Outdoor amenities: We looked for an abundance of fun things to do, both recreationally and culturally. We looked at access to sporting events, golf courses, coastline, rivers and lakes, museums, art galleries, gardens and arboretums, skiing facilities, and more.
Hiking and biking trails: Using data from Trails.com and Rails-to-Trails, we calculated the number of hiking, walking, biking, and running trails within a 20-mile radius.
State parks: We also looked for local parks and surrounding national forests and parks.
Green values—Sperling's Green Living Index is based on the number of food co-ops, farmer's markets, and LEED-certified buildings and homes; possibilities for alternative commuting (walk, bike, ride); energy efficiency and renewable-energy policies.
Alternative energy sources: We looked at the state production of wind energy, and the availability of alternative fuel outlets in a particular area.
Energy efficiency programs—Many states have policies to encourage energy efficiency and use of renewable energy.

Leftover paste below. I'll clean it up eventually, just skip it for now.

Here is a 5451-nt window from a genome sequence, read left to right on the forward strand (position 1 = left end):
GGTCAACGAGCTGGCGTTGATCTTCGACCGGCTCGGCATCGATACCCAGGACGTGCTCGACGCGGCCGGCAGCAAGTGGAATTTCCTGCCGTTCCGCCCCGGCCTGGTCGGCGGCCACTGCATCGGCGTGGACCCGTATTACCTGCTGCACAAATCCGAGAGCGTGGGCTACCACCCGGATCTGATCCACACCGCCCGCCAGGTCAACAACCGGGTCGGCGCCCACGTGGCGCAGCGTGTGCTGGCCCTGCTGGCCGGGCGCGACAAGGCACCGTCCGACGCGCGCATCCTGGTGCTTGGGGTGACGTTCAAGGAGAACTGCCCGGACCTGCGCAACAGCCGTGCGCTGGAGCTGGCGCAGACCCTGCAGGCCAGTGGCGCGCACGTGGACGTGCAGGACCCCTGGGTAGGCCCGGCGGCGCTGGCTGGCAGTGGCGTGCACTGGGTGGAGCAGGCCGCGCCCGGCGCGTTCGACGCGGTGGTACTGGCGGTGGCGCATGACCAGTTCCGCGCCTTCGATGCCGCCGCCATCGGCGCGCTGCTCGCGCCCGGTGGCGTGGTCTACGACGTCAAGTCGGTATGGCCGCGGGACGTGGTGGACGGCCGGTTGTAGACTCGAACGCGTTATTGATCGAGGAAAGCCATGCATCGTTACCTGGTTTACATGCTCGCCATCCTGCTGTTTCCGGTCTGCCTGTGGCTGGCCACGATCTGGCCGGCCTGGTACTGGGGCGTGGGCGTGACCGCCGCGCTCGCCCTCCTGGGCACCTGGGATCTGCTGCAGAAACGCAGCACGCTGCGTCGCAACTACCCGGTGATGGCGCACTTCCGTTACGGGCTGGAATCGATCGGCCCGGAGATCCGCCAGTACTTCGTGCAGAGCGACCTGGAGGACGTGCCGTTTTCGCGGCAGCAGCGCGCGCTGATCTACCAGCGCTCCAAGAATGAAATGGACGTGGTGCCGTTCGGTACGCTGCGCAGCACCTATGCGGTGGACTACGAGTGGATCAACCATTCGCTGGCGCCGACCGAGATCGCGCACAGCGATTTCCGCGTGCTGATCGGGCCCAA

Stress index—Sperling's Stress Index is based on stressful living indicators including divorce, crime, suicide, unemployment, rates of depression, and other social measures.
Healthy living score: This was calculated based on the number of fruits, vegetables, and whole grains the average resident consumes, and the number of residents who get regular exercise, from an annual survey by the Centers for Disease Control and Prevention.
Percentage who commute by bike or by walking—This data came from the U.S. Census Bureau.
Of 324 metropolitan areas we surveyed, about 25 rose to the top. We then looked at different regions of the country, choosing one metropolitan area from each region (after all, not everyone wants to live in the South), to come up with our top five cities and top five runners-up.